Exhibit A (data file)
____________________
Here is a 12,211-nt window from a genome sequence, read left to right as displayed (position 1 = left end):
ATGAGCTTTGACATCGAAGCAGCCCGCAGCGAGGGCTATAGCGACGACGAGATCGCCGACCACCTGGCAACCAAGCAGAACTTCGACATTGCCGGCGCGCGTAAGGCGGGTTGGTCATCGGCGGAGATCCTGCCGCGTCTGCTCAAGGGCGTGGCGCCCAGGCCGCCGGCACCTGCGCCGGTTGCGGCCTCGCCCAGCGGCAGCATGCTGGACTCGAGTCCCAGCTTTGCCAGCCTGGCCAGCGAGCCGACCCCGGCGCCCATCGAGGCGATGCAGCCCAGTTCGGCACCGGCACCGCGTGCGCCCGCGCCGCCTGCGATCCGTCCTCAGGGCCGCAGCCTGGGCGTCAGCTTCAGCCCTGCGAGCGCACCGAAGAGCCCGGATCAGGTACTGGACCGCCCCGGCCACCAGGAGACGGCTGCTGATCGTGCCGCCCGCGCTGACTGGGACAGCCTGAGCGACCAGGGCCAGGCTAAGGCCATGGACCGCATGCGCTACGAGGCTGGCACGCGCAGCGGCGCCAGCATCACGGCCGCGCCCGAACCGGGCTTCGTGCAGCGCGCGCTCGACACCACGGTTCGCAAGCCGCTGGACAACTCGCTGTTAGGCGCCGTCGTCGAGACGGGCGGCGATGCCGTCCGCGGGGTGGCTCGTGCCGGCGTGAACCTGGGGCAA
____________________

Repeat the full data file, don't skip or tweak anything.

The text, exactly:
Here is a 12,211-nt window from a genome sequence, read left to right as displayed (position 1 = left end):
ATGAGCTTTGACATCGAAGCAGCCCGCAGCGAGGGCTATAGCGACGACGAGATCGCCGACCACCTGGCAACCAAGCAGAACTTCGACATTGCCGGCGCGCGTAAGGCGGGTTGGTCATCGGCGGAGATCCTGCCGCGTCTGCTCAAGGGCGTGGCGCCCAGGCCGCCGGCACCTGCGCCGGTTGCGGCCTCGCCCAGCGGCAGCATGCTGGACTCGAGTCCCAGCTTTGCCAGCCTGGCCAGCGAGCCGACCCCGGCGCCCATCGAGGCGATGCAGCCCAGTTCGGCACCGGCACCGCGTGCGCCCGCGCCGCCTGCGATCCGTCCTCAGGGCCGCAGCCTGGGCGTCAGCTTCAGCCCTGCGAGCGCACCGAAGAGCCCGGATCAGGTACTGGACCGCCCCGGCCACCAGGAGACGGCTGCTGATCGTGCCGCCCGCGCTGACTGGGACAGCCTGAGCGACCAGGGCCAGGCTAAGGCCATGGACCGCATGCGCTACGAGGCTGGCACGCGCAGCGGCGCCAGCATCACGGCCGCGCCCGAACCGGGCTTCGTGCAGCGCGCGCTCGACACCACGGTTCGCAAGCCGCTGGACAACTCGCTGTTAGGCGCCGTCGTCGAGACGGGCGGCGATGCCGTCCGCGGGGTGGCTCGTGCCGGCGTGAACCTGGGGCAA